Thermal decomposition of rice husk: a comprehensive artificial intelligence predictive model

A Correction to this article was published on 17 December 2020

This article has been updated


This study explored the predictive modelling of the pyrolysis of rice husk to determine the thermal degradation mechanism of rice husk. The study can ensure proper modelling and design of the system, towards optimising the industrial processes. The pyrolysis of rice husk was studied at 10, 15 and 20 °C min−1 heating rates in the presence of nitrogen using thermogravimetric analysis technique between room temperature and 800 °C. The thermal decomposition shows the presence of hemicellulose and some part of cellulose at 225–337 °C, the remaining cellulose and some part of lignin were degraded at 332–380 °C, and lignin was degraded completely at 480 °C. The predictive capability of artificial neural network model was studied using different architecture by varying the number of hidden neurone node, learning algorithm, hidden and output layer transfer functions. The residual mass, initial degradation temperature and thermal degradation rate at the end of the experiment increased with an increase in the heating rate. Levenberg–Marquardt algorithm performed better than scaled conjugate gradient learning algorithm. This result shows that rice husk degradation is best described using nonlinear model rather than linear model. For hidden and output layer transfer functions, ‘log-sigmoid and tan-sigmoid', and ‘tan-sigmoid and tan-sigmoid' transfer functions showed remarkable results based on the coefficient of determination and root mean square error values. The accuracy of the results increases with an increasing number of hidden neurone. This result validates the suitability of an artificial neural network model in predicting the devolatilisation behaviour of biomass.

This is a preview of subscription content, access via your institution.

Fig. 1
Fig. 2
Fig. 3
Fig. 4
Fig. 5
Fig. 6
Fig. 7
Fig. 8

Change history

  • 17 December 2020

    Unfortunately, in the original publication of the article the third author name was misspelled as Faisal Abnisal.


  1. 1.

    Wu X, Wu Y, Wu K, Chen Y, Hu H, Yang M. Study on pyrolytic kinetics and behavior: the co-pyrolysis of microalgae and polypropylene. Bioresour Technol. 2015;192:522.

    CAS  Article  Google Scholar 

  2. 2.

    Chen W-H, Lin B-J, Huang M-Y, Chang J-S. Thermochemical conversion of microalgal biomass into biofuels: a review. Bioresour Technol. 2015;184:314.

    CAS  Article  Google Scholar 

  3. 3.

    Özçimen D, Karaosmanoğlu F. Production and characterization of bio-oil and biochar from rapeseed cake. Renew Energy. 2004;29(5):779.

    Article  Google Scholar 

  4. 4.

    Li Z, Zhao W, Meng B, Liu C, Zhu Q, Zhao G. Kinetic study of corn straw pyrolysis: comparison of two different three-pseudocomponent models. Bioresour Technol. 2008;99(16):7616.

    CAS  Article  Google Scholar 

  5. 5.

    Park HJ, Park Y-K, Dong J-I, Kim J-S, Jeon J-K, Kim S-S, Kim J, Song B, Park J, Lee K-J. Pyrolysis characteristics of Oriental white oak: kinetic study and fast pyrolysis in a fluidized bed with an improved reaction system. Fuel Process Technol. 2009;90(2):186.

    CAS  Article  Google Scholar 

  6. 6.

    Yao X, Xu K, Liang Y. Comparing the thermo-physical properties of rice husk and rice straw as feedstock for thermochemical conversion and characterization of their waste ashes from combustion. BioResources. 2016;11(4):10549.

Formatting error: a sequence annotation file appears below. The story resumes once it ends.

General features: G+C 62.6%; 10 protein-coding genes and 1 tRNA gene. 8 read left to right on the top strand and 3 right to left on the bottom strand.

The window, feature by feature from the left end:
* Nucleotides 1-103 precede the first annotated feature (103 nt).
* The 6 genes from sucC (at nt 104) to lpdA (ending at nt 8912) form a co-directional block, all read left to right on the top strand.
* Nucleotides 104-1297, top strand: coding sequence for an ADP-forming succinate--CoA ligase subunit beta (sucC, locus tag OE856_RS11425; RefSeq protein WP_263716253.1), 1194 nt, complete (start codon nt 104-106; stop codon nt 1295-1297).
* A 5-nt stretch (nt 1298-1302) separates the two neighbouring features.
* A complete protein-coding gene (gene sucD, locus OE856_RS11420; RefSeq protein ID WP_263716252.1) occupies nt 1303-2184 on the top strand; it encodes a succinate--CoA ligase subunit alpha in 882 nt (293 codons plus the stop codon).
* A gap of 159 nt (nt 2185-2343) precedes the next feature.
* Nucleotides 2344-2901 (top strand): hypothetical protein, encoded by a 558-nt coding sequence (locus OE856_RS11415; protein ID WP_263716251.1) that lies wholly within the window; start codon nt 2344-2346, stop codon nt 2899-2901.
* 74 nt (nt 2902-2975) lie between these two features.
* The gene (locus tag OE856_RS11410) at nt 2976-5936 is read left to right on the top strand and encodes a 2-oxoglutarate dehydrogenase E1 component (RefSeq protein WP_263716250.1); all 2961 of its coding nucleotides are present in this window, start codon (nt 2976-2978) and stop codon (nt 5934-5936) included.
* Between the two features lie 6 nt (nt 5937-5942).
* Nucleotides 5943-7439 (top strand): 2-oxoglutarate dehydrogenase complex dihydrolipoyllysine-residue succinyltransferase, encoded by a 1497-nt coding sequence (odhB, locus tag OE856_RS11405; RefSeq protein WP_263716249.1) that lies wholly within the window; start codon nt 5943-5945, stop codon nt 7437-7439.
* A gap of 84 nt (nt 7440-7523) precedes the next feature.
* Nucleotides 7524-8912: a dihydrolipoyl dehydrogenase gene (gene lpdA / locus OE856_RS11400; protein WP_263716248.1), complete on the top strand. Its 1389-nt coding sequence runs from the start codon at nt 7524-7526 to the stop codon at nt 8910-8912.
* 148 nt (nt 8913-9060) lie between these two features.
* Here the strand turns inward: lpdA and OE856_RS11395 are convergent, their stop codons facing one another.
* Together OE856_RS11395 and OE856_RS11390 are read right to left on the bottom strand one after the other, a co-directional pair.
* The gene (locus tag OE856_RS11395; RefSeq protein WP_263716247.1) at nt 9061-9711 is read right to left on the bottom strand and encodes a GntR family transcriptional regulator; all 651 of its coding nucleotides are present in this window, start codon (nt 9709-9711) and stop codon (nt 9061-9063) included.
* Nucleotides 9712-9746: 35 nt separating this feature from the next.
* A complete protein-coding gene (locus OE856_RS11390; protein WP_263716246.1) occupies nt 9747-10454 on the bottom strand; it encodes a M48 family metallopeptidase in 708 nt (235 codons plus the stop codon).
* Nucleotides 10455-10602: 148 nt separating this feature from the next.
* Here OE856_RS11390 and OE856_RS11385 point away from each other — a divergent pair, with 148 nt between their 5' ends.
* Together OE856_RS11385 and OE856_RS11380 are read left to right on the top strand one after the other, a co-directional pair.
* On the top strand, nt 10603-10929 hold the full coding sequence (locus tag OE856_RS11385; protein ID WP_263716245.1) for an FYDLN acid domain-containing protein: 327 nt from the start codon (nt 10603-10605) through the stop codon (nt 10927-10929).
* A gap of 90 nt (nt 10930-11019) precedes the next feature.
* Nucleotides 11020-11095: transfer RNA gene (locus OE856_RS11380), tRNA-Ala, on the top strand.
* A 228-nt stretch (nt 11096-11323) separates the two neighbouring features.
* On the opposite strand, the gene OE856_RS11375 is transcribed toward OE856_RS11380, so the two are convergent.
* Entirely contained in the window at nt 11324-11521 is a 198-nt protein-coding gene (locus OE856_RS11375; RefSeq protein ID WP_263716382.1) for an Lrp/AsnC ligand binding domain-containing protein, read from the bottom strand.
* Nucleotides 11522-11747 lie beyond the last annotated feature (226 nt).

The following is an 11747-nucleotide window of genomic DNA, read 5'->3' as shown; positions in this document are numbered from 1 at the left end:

Google Scholar 

  7. 7.

    Sfakiotakis S, Vamvuka D. Development of a modified independent parallel reactions kinetic model and comparison with the distributed activation energy model for the pyrolysis of a wide variety of biomass fuels. Bioresour Technol. 2015;197:434.

    CAS  Article  Google Scholar 

  8. 8.

    Di Blasi C. Modeling chemical and physical processes of wood and biomass pyrolysis. Prog Energy Combust Sci. 2008;34(1):47.

    Article  Google Scholar 

  9. 9.

    Alaba PA, Sani YM, Daud WMAW. A comparative study on thermal decomposition behavior of biodiesel samples produced from shea butter over micro-and mesoporous ZSM-5 zeolites using different kinetic models. J Therm Anal Calorim. 2016;126(2):943.

    CAS  Article  Google Scholar 

  10. 10.

    Damartzis T, Vamvuka D, Sfakiotakis S, Zabaniotou A. Thermal degradation studies and kinetic modeling of cardoon (Cynara cardunculus) pyrolysis using thermogravimetric analysis (TGA). Bioresour Technol. 2011;102(10):6230.

    CAS  Article  Google Scholar 

  11. 11.

    Becidan M, Várhegyi G, Hustad JE, Skreiberg Ø. Thermal decomposition of biomass wastes. A kinetic study. Ind Eng Chem Res. 2007;46(8):2428.

    CAS  Article  Google Scholar 

  12. 12.

    Várhegyi G, Bobály B, Jakab E, Chen H. Thermogravimetric study of biomass pyrolysis kinetics. A distributed activation energy model with prediction tests. Energy Fuels. 2010;25(1):24.

    Article  Google Scholar 

  13. 13.

    Gašparovič L, Labovský J, Markoš J, Jelemenský L. Calculation of kinetic parameters of the thermal decomposition of wood by distributed activation energy model (DAEM). Chem Biochem Eng Q. 2012;26(1):45.

    Google Scholar 

  14. 14.

    White JE, Catallo WJ, Legendre BL. Biomass pyrolysis kinetics: a comparative critical review with relevant agricultural residue case studies. J Anal Appl Pyrolysis. 2011;91(1):1.

    CAS  Article  Google Scholar 

  15. 15.

    Alaba PA, Abbas A, Huang J, Daud WMAW. Molybdenum carbide nanoparticle: understanding the surface properties and reaction mechanism for energy production towards a sustainable future. Renew Sustain Energy Rev. 2018;91:287.

    CAS  Article  Google Scholar 

  16. 16.

    Magela E, Silva G, Acioli PH, Pedroza AC. Estimating correlation energy of diatomic molecules and atoms with neural networks. J Comput Chem. 1997;18(11):1407.

    Article  Google Scholar 

  17. 17.